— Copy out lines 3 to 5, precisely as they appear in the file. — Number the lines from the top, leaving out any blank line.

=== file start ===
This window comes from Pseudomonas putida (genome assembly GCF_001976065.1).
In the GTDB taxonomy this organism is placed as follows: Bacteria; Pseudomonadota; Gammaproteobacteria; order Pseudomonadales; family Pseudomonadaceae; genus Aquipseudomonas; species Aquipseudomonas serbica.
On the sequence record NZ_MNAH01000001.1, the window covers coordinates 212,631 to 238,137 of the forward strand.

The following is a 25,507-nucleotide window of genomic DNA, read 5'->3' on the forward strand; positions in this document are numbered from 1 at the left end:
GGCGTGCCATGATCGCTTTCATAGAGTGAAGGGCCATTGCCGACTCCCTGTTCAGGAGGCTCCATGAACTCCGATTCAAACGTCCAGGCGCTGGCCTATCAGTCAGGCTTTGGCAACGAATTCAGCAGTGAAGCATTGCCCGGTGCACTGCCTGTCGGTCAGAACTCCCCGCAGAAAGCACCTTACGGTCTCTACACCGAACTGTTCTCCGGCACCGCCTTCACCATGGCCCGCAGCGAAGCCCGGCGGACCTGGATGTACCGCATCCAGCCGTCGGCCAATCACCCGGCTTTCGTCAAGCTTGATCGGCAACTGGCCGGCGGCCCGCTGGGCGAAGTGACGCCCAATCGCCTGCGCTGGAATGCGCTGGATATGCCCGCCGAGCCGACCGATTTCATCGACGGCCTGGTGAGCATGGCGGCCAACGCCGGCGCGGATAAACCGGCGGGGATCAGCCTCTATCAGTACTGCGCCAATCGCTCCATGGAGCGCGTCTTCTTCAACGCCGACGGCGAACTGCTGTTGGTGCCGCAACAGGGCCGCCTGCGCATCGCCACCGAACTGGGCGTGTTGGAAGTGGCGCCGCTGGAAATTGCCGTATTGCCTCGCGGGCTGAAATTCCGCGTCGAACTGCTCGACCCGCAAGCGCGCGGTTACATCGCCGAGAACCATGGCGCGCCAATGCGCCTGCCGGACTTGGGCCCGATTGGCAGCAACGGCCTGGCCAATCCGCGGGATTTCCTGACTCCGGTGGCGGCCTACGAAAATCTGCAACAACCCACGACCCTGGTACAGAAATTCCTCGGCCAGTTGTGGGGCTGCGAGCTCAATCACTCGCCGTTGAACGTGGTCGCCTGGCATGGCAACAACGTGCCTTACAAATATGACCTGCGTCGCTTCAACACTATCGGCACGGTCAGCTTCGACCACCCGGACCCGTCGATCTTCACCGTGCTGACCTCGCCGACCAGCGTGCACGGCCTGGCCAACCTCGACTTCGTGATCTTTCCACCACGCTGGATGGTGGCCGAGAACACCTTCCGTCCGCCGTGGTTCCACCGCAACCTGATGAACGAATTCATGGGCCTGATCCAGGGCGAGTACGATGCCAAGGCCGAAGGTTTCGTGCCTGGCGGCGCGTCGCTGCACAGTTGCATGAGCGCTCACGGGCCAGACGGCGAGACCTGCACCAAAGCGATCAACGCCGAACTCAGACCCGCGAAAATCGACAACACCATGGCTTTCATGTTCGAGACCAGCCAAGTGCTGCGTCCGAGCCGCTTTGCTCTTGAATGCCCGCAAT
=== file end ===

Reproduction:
On the sequence record NZ_MNAH01000001.1, the window covers coordinates 212,631 to 238,137 of the forward strand.

The following is a 25,507-nucleotide window of genomic DNA, read 5'->3' on the forward strand; positions in this document are numbered from 1 at the left end:
GGCGTGCCATGATCGCTTTCATAGAGTGAAGGGCCATTGCCGACTCCCTGTTCAGGAGGCTCCATGAACTCCGATTCAAACGTCCAGGCGCTGGCCTATCAGTCAGGCTTTGGCAACGAATTCAGCAGTGAAGCATTGCCCGGTGCACTGCCTGTCGGTCAGAACTCCCCGCAGAAAGCACCTTACGGTCTCTACACCGAACTGTTCTCCGGCACCGCCTTCACCATGGCCCGCAGCGAAGCCCGGCGGACCTGGATGTACCGCATCCAGCCGTCGGCCAATCACCCGGCTTTCGTCAAGCTTGATCGGCAACTGGCCGGCGGCCCGCTGGGCGAAGTGACGCCCAATCGCCTGCGCTGGAATGCGCTGGATATGCCCGCCGAGCCGACCGATTTCATCGACGGCCTGGTGAGCATGGCGGCCAACGCCGGCGCGGATAAACCGGCGGGGATCAGCCTCTATCAGTACTGCGCCAATCGCTCCATGGAGCGCGTCTTCTTCAACGCCGACGGCGAACTGCTGTTGGTGCCGCAACAGGGCCGCCTGCGCATCGCCACCGAACTGGGCGTGTTGGAAGTGGCGCCGCTGGAAATTGCCGTATTGCCTCGCGGGCTGAAATTCCGCGTCGAACTGCTCGACCCGCAAGCGCGCGGTTACATCGCCGAGAACCATGGCGCGCCAATGCGCCTGCCGGACTTGGGCCCGATTGGCAGCAACGGCCTGGCCAATCCGCGGGATTTCCTGACTCCGGTGGCGGCCTACGAAAATCTGCAACAACCCACGACCCTGGTACAGAAATTCCTCGGCCAGTTGTGGGGCTGCGAGCTCAATCACTCGCCGTTGAACGTGGTCGCCTGGCATGGCAACAACGTGCCTTACAAATATGACCTGCGTCGCTTCAACACTATCGGCACGGTCAGCTTCGACCACCCGGACCCGTCGATCTTCACCGTGCTGACCTCGCCGACCAGCGTGCACGGCCTGGCCAACCTCGACTTCGTGATCTTTCCACCACGCTGGATGGTGGCCGAGAACACCTTCCGTCCGCCGTGGTTCCACCGCAACCTGATGAACGAATTCATGGGCCTGATCCAGGGCGAGTACGATGCCAAGGCCGAAGGTTTCGTGCCTGGCGGCGCGTCGCTGCACAGTTGCATGAGCGCTCACGGGCCAGACGGCGAGACCTGCACCAAAGCGATCAACGCCGAACTCAGACCCGCGAAAATCGACAACACCATGGCTTTCATGTTCGAGACCAGCCAAGTGCTGCGTCCGAGCCGCTTTGCTCTTGAATGCCCGCAAT